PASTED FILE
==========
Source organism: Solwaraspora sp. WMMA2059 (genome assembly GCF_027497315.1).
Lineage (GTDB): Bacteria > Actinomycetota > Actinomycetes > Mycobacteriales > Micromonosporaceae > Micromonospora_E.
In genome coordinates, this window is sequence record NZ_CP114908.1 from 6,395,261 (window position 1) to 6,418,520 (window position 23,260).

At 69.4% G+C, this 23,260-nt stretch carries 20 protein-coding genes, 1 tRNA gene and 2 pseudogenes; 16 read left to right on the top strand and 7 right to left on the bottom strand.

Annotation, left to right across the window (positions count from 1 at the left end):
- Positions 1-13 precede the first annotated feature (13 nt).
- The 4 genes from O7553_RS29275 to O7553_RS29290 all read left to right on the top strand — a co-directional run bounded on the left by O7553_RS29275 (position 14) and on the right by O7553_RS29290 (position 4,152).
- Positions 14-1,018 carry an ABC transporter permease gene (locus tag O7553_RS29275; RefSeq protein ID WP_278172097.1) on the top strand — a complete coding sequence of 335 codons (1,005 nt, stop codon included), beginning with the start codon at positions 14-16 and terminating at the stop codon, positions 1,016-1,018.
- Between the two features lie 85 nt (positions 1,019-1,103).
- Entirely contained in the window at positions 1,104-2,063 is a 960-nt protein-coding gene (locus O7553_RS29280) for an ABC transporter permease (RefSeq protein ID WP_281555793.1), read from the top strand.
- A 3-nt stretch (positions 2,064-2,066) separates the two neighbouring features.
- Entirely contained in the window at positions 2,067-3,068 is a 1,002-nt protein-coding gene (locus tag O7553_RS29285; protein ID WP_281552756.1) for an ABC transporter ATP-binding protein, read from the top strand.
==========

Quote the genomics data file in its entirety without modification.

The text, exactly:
Source organism: Solwaraspora sp. WMMA2059 (genome assembly GCF_027497315.1).
Lineage (GTDB): Bacteria > Actinomycetota > Actinomycetes > Mycobacteriales > Micromonosporaceae > Micromonospora_E.
In genome coordinates, this window is sequence record NZ_CP114908.1 from 6,395,261 (window position 1) to 6,418,520 (window position 23,260).

At 69.4% G+C, this 23,260-nt stretch carries 20 protein-coding genes, 1 tRNA gene and 2 pseudogenes; 16 read left to right on the top strand and 7 right to left on the bottom strand.

Annotation, left to right across the window (positions count from 1 at the left end):
- Positions 1-13 precede the first annotated feature (13 nt).
- The 4 genes from O7553_RS29275 to O7553_RS29290 all read left to right on the top strand — a co-directional run bounded on the left by O7553_RS29275 (position 14) and on the right by O7553_RS29290 (position 4,152).
- Positions 14-1,018 carry an ABC transporter permease gene (locus tag O7553_RS29275; RefSeq protein ID WP_278172097.1) on the top strand — a complete coding sequence of 335 codons (1,005 nt, stop codon included), beginning with the start codon at positions 14-16 and terminating at the stop codon, positions 1,016-1,018.
- Between the two features lie 85 nt (positions 1,019-1,103).
- Entirely contained in the window at positions 1,104-2,063 is a 960-nt protein-coding gene (locus O7553_RS29280) for an ABC transporter permease (RefSeq protein ID WP_281555793.1), read from the top strand.
- A 3-nt stretch (positions 2,064-2,066) separates the two neighbouring features.
- Entirely contained in the window at positions 2,067-3,068 is a 1,002-nt protein-coding gene (locus tag O7553_RS29285; protein ID WP_281552756.1) for an ABC transporter ATP-binding protein, read from the top strand.